Shenxiu's northern school of gradual enlightenment soon gave way to Huineng's southern school of immediate enlightenment. Willard Oxtoby observes that Huineng's school "became known for freedom of expression and respect for the natural. Similar characteristics are associated with Daoism" (p. 270). At this time, China was ripe for Chan Buddhism. Kenneth Ch'en writes: "For over one hundred and thirty years, from 625 to 755, the T'ang Dynasty had enjoyed tranquility, security, and prosperity without any internal rebellion or external invasion to mar the orderly march of events. During this era all phases of Chinese culture, religion, art, and literature enjoyed a long period of free growth and development" (p. 360).
In the ninth century, the Caodong zong (Caodong school) and Linji zong (Linji school) sects of Chan Buddhism carried on the rivalry of gradual and sudden enlightenment. Caodong favored gradual, silent enlightenment through seated meditation. The gradual stillness of mind is like "the bird hatching the egg" (Oxtoby, p. 272). Linji favored immediate awakening through the practice of shouting, beating, and paradoxical sayings that were later compiled as gongan. Unanticipated shouting and blows between master and pupil could result in enlightenment. Similarly, reflection on riddles could end in a sudden awakening, like "the blossoming of a lotus or the sun emerging from behind the clouds" (Oxtoby, p. 272). The Linji master might answer a student's query "Who is the Buddha?" with the quip "three pounds of flax." Alternatively, the master might propose the riddle "What is the sound of one hand clapping?" The purpose was to encourage the student to abandon all logic and reasoning while searching for peace in the quietude of meditation.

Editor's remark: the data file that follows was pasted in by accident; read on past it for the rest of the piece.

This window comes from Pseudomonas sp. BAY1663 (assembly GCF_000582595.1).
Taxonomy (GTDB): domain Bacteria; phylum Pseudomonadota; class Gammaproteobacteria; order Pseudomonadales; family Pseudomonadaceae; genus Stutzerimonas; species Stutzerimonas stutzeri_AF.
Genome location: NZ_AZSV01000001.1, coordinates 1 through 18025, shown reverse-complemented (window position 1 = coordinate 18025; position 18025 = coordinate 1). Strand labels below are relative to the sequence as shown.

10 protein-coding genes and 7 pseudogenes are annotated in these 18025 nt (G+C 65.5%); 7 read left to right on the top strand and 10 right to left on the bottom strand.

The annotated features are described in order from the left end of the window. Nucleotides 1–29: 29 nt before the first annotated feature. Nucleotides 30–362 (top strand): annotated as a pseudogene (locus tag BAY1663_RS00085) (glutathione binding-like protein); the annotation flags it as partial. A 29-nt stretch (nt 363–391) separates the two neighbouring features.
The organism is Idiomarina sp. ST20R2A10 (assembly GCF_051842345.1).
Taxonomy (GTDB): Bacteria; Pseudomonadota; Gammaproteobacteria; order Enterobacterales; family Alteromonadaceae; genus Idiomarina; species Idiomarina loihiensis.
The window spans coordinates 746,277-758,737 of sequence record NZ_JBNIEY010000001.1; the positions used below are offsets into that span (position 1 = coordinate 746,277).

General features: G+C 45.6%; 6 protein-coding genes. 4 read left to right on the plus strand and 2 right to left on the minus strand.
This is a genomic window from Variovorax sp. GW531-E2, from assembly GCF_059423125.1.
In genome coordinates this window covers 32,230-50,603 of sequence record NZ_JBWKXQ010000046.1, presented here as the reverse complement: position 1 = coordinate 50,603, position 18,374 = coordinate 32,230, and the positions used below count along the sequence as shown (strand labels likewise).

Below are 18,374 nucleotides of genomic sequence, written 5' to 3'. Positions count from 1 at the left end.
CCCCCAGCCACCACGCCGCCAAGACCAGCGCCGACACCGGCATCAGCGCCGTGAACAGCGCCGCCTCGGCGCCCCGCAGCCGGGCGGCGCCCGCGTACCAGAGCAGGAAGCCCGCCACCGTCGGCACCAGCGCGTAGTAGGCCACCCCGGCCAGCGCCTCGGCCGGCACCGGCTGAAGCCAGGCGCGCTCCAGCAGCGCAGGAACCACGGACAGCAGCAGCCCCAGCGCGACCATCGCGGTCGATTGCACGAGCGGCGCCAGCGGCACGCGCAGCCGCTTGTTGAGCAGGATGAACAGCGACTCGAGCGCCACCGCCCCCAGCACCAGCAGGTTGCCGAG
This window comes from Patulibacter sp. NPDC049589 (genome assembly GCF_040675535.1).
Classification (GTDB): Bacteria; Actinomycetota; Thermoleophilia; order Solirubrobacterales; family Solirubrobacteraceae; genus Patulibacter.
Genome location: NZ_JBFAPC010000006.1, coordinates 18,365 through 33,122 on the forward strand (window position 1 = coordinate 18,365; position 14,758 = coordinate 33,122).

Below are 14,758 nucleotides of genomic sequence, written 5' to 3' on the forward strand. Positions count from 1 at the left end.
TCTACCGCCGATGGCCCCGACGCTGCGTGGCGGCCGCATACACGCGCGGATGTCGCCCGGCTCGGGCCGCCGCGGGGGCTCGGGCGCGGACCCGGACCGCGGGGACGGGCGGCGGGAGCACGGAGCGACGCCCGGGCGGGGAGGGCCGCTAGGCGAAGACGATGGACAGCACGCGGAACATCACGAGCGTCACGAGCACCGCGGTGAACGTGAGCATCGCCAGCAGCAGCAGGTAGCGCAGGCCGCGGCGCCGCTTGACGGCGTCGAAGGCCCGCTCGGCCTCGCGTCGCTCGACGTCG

During the Southern Song dynasty of the twelfth century, the interaction of Chinese and Japanese monks stimulated the migration to Japan of Linji (Rinzai Zen) and Caodong (Soto Zen). Eisai (1141–1215) brought Rinzai and Dogen (1200–1253) brought Soto. The Kamakura period (1185–1333) was a watershed for Zen Buddhism. Rinzai's emphasis on the controlled discipline of seated meditation and the contemplation of koan became popular among the ruling samurai clans at Kamakura. Soto's more exclusive focus on seated meditation appealed to the peasantry. Zen's influence in the arts included painting, literature, and calligraphy and carried on well into the modern era. Zen and the sword, Zen and archery, Zen and tea were intimately connected to samurai culture.
The juxtaposition of Zen's humanity and samurai warfare is difficult for Westerners to understand. At Shaolin, the Chan monks practiced martial arts (gongfu) to keep themselves physically fit while defeating their worst enemy: their own desire. In a world of suffering, desire is the root of misery. To do away with desire is to clear a way to the "extinction" of suffering (nirvana). In Japan the samurai were intimately linked to Zen. If Buddhism is the pure negation of the will as the extinguishing of desire, then Bushido (the warrior's way) is the pure will as the negation of the negation or the annihilation of nirvana. The juxtaposition of Zen and the warrior spirit is the essence of samurai culture. This alluring paradox is one reason that Suzuki's style of Rinzai Zen became popular in the Western world after World War II.